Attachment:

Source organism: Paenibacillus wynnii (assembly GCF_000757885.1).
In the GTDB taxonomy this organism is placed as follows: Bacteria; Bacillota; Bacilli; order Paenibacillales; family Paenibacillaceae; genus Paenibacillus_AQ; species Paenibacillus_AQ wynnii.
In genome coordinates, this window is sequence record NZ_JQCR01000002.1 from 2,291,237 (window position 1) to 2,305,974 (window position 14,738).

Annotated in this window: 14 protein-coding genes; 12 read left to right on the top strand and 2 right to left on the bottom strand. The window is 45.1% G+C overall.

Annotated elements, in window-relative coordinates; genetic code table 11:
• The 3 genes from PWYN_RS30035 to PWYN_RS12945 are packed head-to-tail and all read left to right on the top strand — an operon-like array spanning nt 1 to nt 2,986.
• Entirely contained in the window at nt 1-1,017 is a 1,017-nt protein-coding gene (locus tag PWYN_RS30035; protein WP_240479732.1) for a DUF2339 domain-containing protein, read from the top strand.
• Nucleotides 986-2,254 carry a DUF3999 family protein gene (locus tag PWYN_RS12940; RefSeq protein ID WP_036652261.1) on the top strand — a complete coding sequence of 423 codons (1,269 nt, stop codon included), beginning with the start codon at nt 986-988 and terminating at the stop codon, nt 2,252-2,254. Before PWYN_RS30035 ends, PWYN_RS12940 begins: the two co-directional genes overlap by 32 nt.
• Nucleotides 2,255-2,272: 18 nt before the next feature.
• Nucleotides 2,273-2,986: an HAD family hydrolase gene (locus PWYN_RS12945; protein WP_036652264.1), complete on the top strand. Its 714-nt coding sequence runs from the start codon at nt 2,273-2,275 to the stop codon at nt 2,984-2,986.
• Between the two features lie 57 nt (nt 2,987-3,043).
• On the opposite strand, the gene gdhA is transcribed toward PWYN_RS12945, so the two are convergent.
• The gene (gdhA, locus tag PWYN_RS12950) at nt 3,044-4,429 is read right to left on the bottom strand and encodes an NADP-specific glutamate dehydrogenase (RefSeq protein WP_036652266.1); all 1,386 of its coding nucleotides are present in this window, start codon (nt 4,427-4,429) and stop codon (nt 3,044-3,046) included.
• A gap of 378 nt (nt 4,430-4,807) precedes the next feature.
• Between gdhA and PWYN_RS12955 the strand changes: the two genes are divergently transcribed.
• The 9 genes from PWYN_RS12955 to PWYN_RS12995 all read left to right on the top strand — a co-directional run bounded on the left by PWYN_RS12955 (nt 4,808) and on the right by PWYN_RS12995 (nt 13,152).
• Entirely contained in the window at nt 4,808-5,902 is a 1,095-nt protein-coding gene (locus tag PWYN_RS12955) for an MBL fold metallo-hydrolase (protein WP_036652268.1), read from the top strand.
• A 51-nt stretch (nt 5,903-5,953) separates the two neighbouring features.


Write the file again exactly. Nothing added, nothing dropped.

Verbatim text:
Source organism: Paenibacillus wynnii (assembly GCF_000757885.1).
In the GTDB taxonomy this organism is placed as follows: Bacteria; Bacillota; Bacilli; order Paenibacillales; family Paenibacillaceae; genus Paenibacillus_AQ; species Paenibacillus_AQ wynnii.
In genome coordinates, this window is sequence record NZ_JQCR01000002.1 from 2,291,237 (window position 1) to 2,305,974 (window position 14,738).

Annotated in this window: 14 protein-coding genes; 12 read left to right on the top strand and 2 right to left on the bottom strand. The window is 45.1% G+C overall.

Annotated elements, in window-relative coordinates; genetic code table 11:
• The 3 genes from PWYN_RS30035 to PWYN_RS12945 are packed head-to-tail and all read left to right on the top strand — an operon-like array spanning nt 1 to nt 2,986.
• Entirely contained in the window at nt 1-1,017 is a 1,017-nt protein-coding gene (locus tag PWYN_RS30035; protein WP_240479732.1) for a DUF2339 domain-containing protein, read from the top strand.
• Nucleotides 986-2,254 carry a DUF3999 family protein gene (locus tag PWYN_RS12940; RefSeq protein ID WP_036652261.1) on the top strand — a complete coding sequence of 423 codons (1,269 nt, stop codon included), beginning with the start codon at nt 986-988 and terminating at the stop codon, nt 2,252-2,254. Before PWYN_RS30035 ends, PWYN_RS12940 begins: the two co-directional genes overlap by 32 nt.
• Nucleotides 2,255-2,272: 18 nt before the next feature.
• Nucleotides 2,273-2,986: an HAD family hydrolase gene (locus PWYN_RS12945; protein WP_036652264.1), complete on the top strand. Its 714-nt coding sequence runs from the start codon at nt 2,273-2,275 to the stop codon at nt 2,984-2,986.
• Between the two features lie 57 nt (nt 2,987-3,043).
• On the opposite strand, the gene gdhA is transcribed toward PWYN_RS12945, so the two are convergent.
• The gene (gdhA, locus tag PWYN_RS12950) at nt 3,044-4,429 is read right to left on the bottom strand and encodes an NADP-specific glutamate dehydrogenase (RefSeq protein WP_036652266.1); all 1,386 of its coding nucleotides are present in this window, start codon (nt 4,427-4,429) and stop codon (nt 3,044-3,046) included.
• A gap of 378 nt (nt 4,430-4,807) precedes the next feature.
• Between gdhA and PWYN_RS12955 the strand changes: the two genes are divergently transcribed.
• The 9 genes from PWYN_RS12955 to PWYN_RS12995 all read left to right on the top strand — a co-directional run bounded on the left by PWYN_RS12955 (nt 4,808) and on the right by PWYN_RS12995 (nt 13,152).
• Entirely contained in the window at nt 4,808-5,902 is a 1,095-nt protein-coding gene (locus tag PWYN_RS12955) for an MBL fold metallo-hydrolase (protein WP_036652268.1), read from the top strand.
• A 51-nt stretch (nt 5,903-5,953) separates the two neighbouring features.